Online reviewers at Goodreads.com often talk about their fondness for today's book. The author, Frances Browne, was blind from infancy after smallpox at 18 months, but it clearly only made her more determined. She's an Irish poet and novelist best known for Granny's Wonderful Chair. Various editions exist as the book was originally published in 1856 and is still available both in many online sites and in print. As a result the illustrations differ even in the various online sites. My copy doesn't list the illustrator and lists no publication date. I don't include illustrations, but the cover is from the edition used by Project Gutenberg. My edition also doesn't list a copyright for the anonymous illustrations, but wouldn't want to be told to remove them as they might be out of Public Domain, but certainly not the story.
Browne uses a frame tale for her anthology. A girl named Snowflower hears stories from a magical chair in the king's court. I'll omit the frame, but many enjoy it. For that you'll need to read the book!
Some might call that story moralistic, but there has been a return to storytelling teaching character and values. One of my favorite modern books is The Moral of the Story: Folktales for Character Development by Bobby and Sherry Norfolk. It's a fine resource for teachers and others seeking material for character education. When I used to provide material directly to teachers as a librarian, this was a great resource for teachers seeking to improve problems in their classrooms. The Norfolks chose stories that were fun and tested with a wide age span from preschool to high school. A story like today's may have a slightly Victorian feel to it, but folklore from around the world also has many a tale of two people with conflicting values and how the good eventually succeeds. Some use the term "fairy tale" derisively for its "happily ever after" ending, but young people need to see hope and know how to choose what is good. Personally I love Browne's interesting touch with the sheep turned wolves turned back to sheep.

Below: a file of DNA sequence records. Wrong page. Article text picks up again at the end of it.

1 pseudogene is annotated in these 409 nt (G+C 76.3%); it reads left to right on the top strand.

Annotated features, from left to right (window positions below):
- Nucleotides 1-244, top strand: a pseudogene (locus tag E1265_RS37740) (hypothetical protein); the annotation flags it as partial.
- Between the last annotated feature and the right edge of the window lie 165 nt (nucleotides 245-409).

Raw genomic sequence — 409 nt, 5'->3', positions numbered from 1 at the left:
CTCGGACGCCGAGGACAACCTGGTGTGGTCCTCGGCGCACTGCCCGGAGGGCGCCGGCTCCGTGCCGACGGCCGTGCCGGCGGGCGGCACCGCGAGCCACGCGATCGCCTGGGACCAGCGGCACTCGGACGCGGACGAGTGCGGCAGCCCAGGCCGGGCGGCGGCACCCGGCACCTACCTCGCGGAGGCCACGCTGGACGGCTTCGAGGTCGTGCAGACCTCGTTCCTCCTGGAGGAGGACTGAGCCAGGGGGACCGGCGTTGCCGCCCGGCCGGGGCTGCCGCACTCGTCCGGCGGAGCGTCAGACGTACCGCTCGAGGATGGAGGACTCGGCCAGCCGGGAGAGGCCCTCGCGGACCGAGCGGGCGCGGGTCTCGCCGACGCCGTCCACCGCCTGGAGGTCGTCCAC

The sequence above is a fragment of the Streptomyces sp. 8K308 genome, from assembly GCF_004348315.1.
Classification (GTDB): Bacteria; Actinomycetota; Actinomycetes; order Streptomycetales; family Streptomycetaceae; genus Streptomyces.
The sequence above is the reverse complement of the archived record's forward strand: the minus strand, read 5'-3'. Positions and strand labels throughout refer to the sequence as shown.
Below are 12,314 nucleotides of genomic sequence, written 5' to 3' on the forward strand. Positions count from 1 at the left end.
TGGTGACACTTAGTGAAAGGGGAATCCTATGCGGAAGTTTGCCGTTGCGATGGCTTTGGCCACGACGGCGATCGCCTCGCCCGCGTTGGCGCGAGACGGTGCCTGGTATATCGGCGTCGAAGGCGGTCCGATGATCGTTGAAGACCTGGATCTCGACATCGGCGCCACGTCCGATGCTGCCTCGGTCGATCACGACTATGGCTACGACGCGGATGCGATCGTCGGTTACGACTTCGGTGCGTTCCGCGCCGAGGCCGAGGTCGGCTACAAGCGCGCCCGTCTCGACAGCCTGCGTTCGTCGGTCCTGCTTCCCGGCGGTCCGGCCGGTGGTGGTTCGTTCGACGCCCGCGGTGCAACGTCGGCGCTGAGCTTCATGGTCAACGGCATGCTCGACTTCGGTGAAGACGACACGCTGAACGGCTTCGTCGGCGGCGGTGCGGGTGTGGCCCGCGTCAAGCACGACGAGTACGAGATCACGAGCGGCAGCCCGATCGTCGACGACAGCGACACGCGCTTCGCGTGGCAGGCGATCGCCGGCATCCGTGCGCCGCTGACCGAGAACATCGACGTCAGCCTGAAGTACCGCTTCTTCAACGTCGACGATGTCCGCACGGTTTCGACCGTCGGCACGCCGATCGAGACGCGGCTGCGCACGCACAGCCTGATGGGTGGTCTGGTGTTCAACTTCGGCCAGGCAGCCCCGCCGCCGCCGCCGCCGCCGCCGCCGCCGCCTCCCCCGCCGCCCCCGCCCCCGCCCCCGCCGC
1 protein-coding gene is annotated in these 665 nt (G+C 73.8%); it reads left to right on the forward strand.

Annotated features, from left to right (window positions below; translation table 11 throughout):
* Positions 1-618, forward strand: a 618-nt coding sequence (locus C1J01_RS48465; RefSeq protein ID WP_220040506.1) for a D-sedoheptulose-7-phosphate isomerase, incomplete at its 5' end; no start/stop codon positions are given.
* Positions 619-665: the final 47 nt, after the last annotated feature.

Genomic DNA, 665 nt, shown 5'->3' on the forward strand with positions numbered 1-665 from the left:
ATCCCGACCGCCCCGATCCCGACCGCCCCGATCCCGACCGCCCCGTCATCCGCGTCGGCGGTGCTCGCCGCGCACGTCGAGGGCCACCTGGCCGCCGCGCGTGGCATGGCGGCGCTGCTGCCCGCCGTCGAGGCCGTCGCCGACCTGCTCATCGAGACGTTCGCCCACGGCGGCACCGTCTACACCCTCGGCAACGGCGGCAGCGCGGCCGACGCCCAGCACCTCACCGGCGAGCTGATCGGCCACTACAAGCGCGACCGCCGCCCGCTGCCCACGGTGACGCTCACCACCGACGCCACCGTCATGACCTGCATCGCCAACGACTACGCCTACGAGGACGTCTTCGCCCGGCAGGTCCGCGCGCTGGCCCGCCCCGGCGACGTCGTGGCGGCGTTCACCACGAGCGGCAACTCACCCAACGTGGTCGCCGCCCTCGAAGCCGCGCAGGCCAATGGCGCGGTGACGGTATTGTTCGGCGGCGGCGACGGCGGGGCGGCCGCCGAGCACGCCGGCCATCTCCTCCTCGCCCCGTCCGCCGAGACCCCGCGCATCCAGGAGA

Next will come a book that dares to call itself Best Stories to Tell to Children.
This is part of a series of bi-weekly posting of stories under the category, "Keeping the Public in Public Domain." The idea behind Public Domain was to preserve our cultural heritage after the authors and their immediate heirs were compensated. I feel strongly current copyright law delays this intent on works of the 20th century. I hope you enjoy discovering new stories.
Currently I'm involved in projects taking me out of my usual work of sharing stories with an audience. My own library of folklore includes so many books within the Public Domain I decided to share stories from them. This fall I expect to return to my normal monthly posting of a research project here. Depending on response, I will decide at that time if "Keeping the Public in Public Domain" should continue along with my monthly postings.
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